Launching Your Website
Obsessive, compulsive Steve
Last time Steve had a website built for him, the developer launched the site on the web but that was about it. His site was never really found by Google and he had no idea how many visitors it actually attracted.
Crossing the ‘t’s’ and dotting the ‘i’s’ is one of Steve’s favourite pastimes (part of his obsessive nature!). Once the website goes live, there are some key steps that, if not done, will severely limit your ability to get visibility and also track and refine your online efforts. This chapter covers off the important stuff that your development team should do to give your site the best possible chance.
Here is a list of technical components that need action. Each website will vary in terms of features and functionality:
- Scan the source code of the website to ensure there are no instances of the development URL.
- Check for any broken links in your site website using this tool http://www.brokenlinkcheck.com/.
- Install Better WP Security plugin (or similar) and configure.
- Remove the default WordPress theme assuming your new site is using a different theme (TwentyFourteen).
- Check SEO (YOAST) plugin is activated (or a similar search engine optimisation plugin).
- Ensure all your title tags and meta descriptions are populated and unique for every page.
- Ensure robots.txt is configured and is not blocking your website (visit http://www.loveatfirstsite.net/robots.txt for an example).
- Check to ensure search engines are not being discouraged in the WordPress ‘reading’ settings.
- Ensure the Google Analytics tracking code is installed and successfully receiving data.
- Setup goal tracking via Google Analytics.
- Setup monthly reporting via Google Analytics to send you a report of website statistics.
- Ensure your site has been verified via Google Webmaster Tools and submit an XML sitemap.
- Link Google Analytics and Google Webmaster tools.
- Change the WordPress general settings to your email address.
- Check that there is a custom favicon.ico setup (small icon which appears in the browser tab and address bar).
- Ensure all your enquiry forms are working and submissions are arriving in your inbox.
- Ensure a CAPTCHA code is setup on your forms to stop any automated spam.
- Remove any page/posts that are in the trash tab.
- Check all blog posts are attributed to the correct author.
- Check to ensure your site loads in under three seconds using this tool – http://tools.pingdom.com/.
- Take an offsite backup of your website and store locally on your computer or external hard drive.
- Ensure there are regular weekly/monthly backups being taken and sent to an offsite site such as Amazon S3 or Dropbox.
- Ensure the ‘admin’ username for the WordPress login has been removed OR changed (important for WordPress security).
- Test both the ‘www’ and ‘non-www’ versions of your domain name to ensure these are working correctly.
- Website has been tested on a mobile device.
- Cross browser and platform (PC and Mac) testing has been completed.
- If there is online ordering on your site, do a test order.
Download the love – Download the above checklist online here: http://www.loveatfirstsite.net/download
Website load time
I feel the need, the need for speed
Google is obsessed with speed. Every time you search for something they actually give you the measurement on how quickly the search was performed. It is no wonder that the speed of your site is an important measurement in how your website gets ranked. Google knows a faster website results in a happier customer and therefore reward sites that are quick loading.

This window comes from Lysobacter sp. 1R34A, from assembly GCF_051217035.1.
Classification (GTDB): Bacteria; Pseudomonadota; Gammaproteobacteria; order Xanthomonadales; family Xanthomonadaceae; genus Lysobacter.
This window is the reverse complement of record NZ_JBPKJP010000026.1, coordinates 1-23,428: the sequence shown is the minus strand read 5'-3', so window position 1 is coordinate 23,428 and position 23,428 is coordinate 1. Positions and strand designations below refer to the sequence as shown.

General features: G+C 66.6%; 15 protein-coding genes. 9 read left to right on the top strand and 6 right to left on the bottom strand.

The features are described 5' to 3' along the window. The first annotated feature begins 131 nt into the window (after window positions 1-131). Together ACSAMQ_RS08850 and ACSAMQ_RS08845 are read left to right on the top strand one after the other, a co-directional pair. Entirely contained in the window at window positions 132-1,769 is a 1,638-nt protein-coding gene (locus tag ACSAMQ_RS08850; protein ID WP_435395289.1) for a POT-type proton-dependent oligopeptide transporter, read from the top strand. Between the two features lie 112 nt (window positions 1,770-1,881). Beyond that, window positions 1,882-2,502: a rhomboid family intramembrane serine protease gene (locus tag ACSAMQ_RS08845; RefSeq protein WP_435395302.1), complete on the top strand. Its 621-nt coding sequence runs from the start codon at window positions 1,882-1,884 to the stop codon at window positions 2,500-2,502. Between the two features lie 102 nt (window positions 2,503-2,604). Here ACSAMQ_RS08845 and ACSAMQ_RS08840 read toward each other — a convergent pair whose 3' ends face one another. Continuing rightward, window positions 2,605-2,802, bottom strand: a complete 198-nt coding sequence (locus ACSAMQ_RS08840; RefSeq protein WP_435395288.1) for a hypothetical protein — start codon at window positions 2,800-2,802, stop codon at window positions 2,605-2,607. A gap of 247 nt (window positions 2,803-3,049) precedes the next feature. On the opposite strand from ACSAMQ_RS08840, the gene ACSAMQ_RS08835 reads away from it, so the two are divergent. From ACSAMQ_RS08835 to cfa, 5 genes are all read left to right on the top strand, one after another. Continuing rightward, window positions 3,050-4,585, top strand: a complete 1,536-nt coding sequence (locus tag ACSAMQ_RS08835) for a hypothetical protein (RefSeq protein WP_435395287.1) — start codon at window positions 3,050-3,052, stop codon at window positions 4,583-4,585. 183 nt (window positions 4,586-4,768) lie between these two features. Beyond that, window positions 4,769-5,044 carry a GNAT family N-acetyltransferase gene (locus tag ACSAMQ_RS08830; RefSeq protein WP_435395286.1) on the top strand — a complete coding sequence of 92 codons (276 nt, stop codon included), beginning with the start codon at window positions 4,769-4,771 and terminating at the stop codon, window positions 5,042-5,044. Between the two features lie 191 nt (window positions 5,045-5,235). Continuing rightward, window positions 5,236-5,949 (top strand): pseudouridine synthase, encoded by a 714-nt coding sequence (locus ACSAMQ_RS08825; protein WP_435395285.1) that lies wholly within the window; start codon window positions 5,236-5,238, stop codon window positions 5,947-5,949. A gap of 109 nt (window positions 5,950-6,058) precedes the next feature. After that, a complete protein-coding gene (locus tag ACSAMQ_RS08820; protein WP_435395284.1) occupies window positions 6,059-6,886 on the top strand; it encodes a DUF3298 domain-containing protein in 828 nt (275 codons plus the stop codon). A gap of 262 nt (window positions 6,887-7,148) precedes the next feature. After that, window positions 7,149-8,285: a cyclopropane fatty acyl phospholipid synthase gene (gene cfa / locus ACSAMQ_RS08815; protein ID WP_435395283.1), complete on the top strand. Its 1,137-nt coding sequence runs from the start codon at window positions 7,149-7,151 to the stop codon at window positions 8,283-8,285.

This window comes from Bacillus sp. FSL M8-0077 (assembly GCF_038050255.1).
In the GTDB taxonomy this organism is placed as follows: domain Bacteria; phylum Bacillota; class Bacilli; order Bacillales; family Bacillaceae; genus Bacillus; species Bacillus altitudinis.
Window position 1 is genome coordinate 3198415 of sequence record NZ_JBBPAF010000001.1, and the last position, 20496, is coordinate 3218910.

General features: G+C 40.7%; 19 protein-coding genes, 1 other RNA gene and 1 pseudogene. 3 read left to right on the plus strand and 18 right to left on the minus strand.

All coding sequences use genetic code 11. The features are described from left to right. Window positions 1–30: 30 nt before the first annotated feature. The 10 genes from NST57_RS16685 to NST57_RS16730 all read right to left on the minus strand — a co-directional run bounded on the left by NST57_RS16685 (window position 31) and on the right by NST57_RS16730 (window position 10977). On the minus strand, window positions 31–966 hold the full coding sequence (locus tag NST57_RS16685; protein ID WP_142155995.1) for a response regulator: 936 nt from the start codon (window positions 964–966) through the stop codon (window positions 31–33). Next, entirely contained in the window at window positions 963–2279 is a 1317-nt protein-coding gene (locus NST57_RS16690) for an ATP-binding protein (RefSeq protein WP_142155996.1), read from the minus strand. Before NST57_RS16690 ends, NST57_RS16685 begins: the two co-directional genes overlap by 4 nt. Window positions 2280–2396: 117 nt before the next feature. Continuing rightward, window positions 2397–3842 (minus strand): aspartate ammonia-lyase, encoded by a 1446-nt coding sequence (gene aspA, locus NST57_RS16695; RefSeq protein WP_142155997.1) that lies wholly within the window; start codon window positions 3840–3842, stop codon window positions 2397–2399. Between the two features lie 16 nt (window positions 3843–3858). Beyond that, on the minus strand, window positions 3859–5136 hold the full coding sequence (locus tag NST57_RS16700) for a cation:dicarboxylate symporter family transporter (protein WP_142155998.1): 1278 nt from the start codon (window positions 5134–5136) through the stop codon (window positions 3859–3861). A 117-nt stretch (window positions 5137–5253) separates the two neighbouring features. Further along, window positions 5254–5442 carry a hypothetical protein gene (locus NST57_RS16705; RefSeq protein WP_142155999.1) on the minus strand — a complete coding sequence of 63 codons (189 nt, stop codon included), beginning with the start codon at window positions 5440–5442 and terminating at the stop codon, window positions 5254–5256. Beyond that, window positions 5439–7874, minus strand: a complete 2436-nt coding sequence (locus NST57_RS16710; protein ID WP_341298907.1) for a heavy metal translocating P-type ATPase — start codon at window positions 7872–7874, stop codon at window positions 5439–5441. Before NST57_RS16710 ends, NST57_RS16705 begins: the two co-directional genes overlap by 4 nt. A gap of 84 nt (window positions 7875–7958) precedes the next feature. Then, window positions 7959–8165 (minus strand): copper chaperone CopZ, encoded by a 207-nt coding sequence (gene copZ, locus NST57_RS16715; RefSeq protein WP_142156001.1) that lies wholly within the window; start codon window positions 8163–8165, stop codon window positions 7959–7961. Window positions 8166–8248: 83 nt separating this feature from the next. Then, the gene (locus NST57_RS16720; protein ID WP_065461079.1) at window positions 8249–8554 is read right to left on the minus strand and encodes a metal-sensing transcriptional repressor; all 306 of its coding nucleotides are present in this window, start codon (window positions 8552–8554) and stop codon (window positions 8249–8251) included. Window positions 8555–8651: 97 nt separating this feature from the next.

If your site loads quicker, this means more page views, which in turn should filter through to more sales and enquiries. If your site is slow, users will get frustrated and leave.
The primary way you can decrease your website’s load time is the hosting provider you partner with (see Chapter 2). Other ways to decrease load time are: using a caching plugin (a way of reducing the load on your server), making sure the image file sizes are small, and using a content delivery network (a way of sending the files which make up your website via the closest and most efficient possible route).
Oi, take note! – Use this tool to check the load time of your website: http://tools.pingdom.com/
An ideal load time would be around three seconds or less. The end goal is to get the information as fast as possible to the visitor. This will have an impact on the user experience and how Google views your website.
A good digital agency will take care of this for you but here are some good resources for more information:
- WPSmush it plugin (a plugin for reducing image size when uploaded to WordPress)
Webmaster tools is a free interface provided by Google to help site owners understand how Google views your website. It is a great way of understanding if there are any potential problems with your website, giving you feedback and suggestions. It also reports on how your site ranks for different keywords within Google search results.
Additionally Google provide a dashboard which communicates issues such as hacking or malware detected, updates to WordPress required or problems accessing your site.
The following important steps should be completed when setting up Google Webmaster tools:
- Verify ownership of your site – Your site needs to be verified with Google via uploading a HTML file or script on your website to prove that you actually own the site.
- Upload an XML sitemap – This is like a ‘roadmap’ to all the pages which exist within your site. The WordPress SEO plugin will generate this automatically.
- Link it to Google Analytics for more detailed data sharing.
After launching your site, visit Google Webmaster tools over the following week to ensure that it is not reporting any errors. This interface will also report back on any missing or duplicate title tags and meta descriptions allowing you to further refine your onsite SEO.